Fraternity by Diane Brady
In 1968, a visionary priest recruited 20 black men to the College of the Holy Cross and changed their lives and the course of history.

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NAMED ONE OF THE BEST BOOKS OF THE YEAR BY
San Francisco Chronicle • The Plain Dealer

The inspiring true story of a group of young men whose lives were changed by a visionary mentor
 
On April 4, 1968, the death of Martin Luther King, Jr., shocked the nation. Later that month, the Reverend John Brooks, a professor of theology at the College of the Holy Cross who shared Dr. King’s dream of an integrated society, drove up and down the East Coast searching for African American high school students to recruit to the school, young men he felt had the potential to succeed if given an opportunity. Among the twenty students he had a hand in recruiting that year were Clarence Thomas, the future Supreme Court justice; Edward P. Jones, who would go on to win a Pulitzer Prize for literature; and Theodore Wells, who would become one of the nation’s most successful defense attorneys. Many of the others went on to become stars in their fields as well.
 
In Fraternity, Diane Brady follows five of the men through their college years. Not only did the future president of Holy Cross convince the young men to attend the school, he also obtained full scholarships to support them, and then mentored, defended, coached, and befriended them through an often challenging four years of college, pushing them to reach for goals that would sustain them as adults.
 
Would these young men have become the leaders they are today without Father Brooks’s involvement? Fraternity is a triumphant testament to the power of education and mentorship, and a compelling argument for the difference one person can make in the lives of others.


From the Hardcover edition.
 

About Diane Brady

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Diane Brady grew up in Scotland and Canada before moving to Nairobi to begin her career as a journalist. She now writes for Bloomberg Businessweek in New York City, where she lives with her husband and three children. This is her first book.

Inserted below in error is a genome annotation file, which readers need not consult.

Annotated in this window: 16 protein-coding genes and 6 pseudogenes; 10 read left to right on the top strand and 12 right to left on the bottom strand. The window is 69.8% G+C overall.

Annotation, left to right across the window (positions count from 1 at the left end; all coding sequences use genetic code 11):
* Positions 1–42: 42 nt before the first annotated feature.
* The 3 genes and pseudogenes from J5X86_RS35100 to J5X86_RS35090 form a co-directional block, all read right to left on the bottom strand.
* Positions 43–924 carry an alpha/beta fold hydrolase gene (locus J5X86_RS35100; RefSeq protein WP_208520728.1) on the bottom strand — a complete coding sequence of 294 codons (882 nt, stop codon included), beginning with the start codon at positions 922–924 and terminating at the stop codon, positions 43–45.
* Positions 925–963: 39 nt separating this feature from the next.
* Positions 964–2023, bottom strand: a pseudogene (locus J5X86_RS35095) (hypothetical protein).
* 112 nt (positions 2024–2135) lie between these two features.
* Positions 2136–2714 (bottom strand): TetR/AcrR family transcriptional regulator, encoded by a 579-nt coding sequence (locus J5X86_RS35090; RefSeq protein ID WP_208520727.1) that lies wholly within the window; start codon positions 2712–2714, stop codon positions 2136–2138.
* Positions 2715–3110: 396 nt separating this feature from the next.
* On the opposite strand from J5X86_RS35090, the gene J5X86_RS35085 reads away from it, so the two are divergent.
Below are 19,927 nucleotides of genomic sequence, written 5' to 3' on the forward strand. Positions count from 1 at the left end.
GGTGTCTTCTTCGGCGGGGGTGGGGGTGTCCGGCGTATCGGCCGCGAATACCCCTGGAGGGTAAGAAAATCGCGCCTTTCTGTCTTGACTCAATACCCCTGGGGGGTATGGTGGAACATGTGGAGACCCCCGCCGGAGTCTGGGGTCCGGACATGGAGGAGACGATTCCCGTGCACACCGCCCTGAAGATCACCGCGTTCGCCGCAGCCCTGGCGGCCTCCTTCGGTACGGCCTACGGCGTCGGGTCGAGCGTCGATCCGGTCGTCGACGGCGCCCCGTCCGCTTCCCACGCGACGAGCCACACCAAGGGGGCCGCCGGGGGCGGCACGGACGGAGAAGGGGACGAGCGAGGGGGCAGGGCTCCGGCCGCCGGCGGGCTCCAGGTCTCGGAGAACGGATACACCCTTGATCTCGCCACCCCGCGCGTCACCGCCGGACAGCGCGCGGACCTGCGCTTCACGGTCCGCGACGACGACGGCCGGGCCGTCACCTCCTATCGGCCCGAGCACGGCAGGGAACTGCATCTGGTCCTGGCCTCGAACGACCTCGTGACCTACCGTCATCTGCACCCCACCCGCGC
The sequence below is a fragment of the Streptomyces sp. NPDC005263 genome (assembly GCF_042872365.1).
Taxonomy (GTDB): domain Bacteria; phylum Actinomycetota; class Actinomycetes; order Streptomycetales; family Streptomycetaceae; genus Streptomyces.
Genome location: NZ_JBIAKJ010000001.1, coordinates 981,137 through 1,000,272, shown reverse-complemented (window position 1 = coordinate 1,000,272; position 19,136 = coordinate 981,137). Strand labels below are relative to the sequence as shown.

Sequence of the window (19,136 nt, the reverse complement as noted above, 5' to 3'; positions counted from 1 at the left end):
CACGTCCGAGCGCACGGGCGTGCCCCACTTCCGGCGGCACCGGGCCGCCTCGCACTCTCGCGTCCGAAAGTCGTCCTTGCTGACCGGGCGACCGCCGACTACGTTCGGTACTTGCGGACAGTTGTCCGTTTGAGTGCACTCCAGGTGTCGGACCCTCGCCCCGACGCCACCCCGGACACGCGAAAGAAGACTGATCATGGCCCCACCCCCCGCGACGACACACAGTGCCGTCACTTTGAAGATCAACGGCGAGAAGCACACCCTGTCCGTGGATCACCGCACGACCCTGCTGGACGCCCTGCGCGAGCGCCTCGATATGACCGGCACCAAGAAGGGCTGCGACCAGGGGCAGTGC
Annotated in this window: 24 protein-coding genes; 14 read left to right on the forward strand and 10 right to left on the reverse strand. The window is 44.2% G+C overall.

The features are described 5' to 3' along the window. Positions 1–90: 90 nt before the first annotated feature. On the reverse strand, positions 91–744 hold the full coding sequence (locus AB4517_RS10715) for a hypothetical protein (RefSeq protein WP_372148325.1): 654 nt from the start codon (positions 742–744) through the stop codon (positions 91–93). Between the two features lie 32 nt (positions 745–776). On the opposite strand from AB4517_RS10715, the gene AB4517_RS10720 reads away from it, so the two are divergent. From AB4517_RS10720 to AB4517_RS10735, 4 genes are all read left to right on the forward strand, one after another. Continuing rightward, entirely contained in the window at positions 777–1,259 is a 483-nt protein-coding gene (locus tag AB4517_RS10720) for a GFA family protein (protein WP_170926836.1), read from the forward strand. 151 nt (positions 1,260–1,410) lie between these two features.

Published January 3, 2012 by Spiegel & Grau. 256 pages
Genres: History, Political & Social Sciences, Education & Reference. Non-fiction

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Kirkus Reviews

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he insisted that some adaptation was necessary, as the black students “didn’t have the role models in the classroom or the easy comfort of being in the majority.” He argued for extra consideration but not lower standards, encouraging his colleagues to strive “to understand where skin color made a...

Nov 01 2011 | Read Full Review of Fraternity: In 1968, a vision...

Publishers Weekly

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Brooks secured authorization “to seek out black recruits and offer them full scholarships to the College of the Holy Cross.” By September, Holy Cross, in Massachusetts, had 19 black freshmen and one transfer, a remarkable achievement in an institution that “rarely admitted more than two bla...

Nov 07 2011 | Read Full Review of Fraternity: In 1968, a vision...

Star Tribune

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Brady weaves together the stories of seven black students and the priest who recruited them, with the most interesting parts of the narrative belonging to a young Clarence Thomas.

Jan 07 2012 | Read Full Review of Fraternity: In 1968, a vision...

Christian Science Monitor

But for one idealistic Roman Catholic priest – shocked and grieved though he was – it become a moment of opportunity.

Jan 17 2012 | Read Full Review of Fraternity: In 1968, a vision...

The Boston Globe

Diane Brady’s book, “Fraternity,’’ tells a compelling story about the new recruits who turned out to be a remarkable bunch: a member of the the Miami Dolphins’ undefeated 1972 team, a future Pulitzer Prize winner, a deputy mayor of New York City and a Supreme Court justice.

Jan 04 2012 | Read Full Review of Fraternity: In 1968, a vision...

Washington Independent Review of Books

Wells argued on behalf of the BSU that the process for charging the participants was racist because the African-American students were “highly identifiable.” When the students faced expulsion, the entire African-American student population of Holy Cross, by then numbering 64, threatened to leave ...

| Read Full Review of Fraternity: In 1968, a vision...

San Francisco Chronicle

The Black man's history shows that the white woman is the cause of his failure to be the true Black man."

Jan 22 2012 | Read Full Review of Fraternity: In 1968, a vision...

Boston.com

Supreme Court Justice Clarence Thomas (above right) was among the African-American students recruited in 1968 by Holy Cross and faculty member Father John Brooks (above).

Jan 04 2012 | Read Full Review of Fraternity: In 1968, a vision...

Bookmarks Magazine

Not only did the future president of Holy Cross convince the young men to attend the school, he also obtained full scholarships to support them, and then mentored, defended, coached, and befriended them through an often challenging four years of college, pushing them to reach for goals that would...

Jan 09 2012 | Read Full Review of Fraternity: In 1968, a vision...

AARP

Holy Cross College, in Worcester, Mass., was not exactly a bastion of racial tolerance in 1968.

Feb 22 2012 | Read Full Review of Fraternity: In 1968, a vision...

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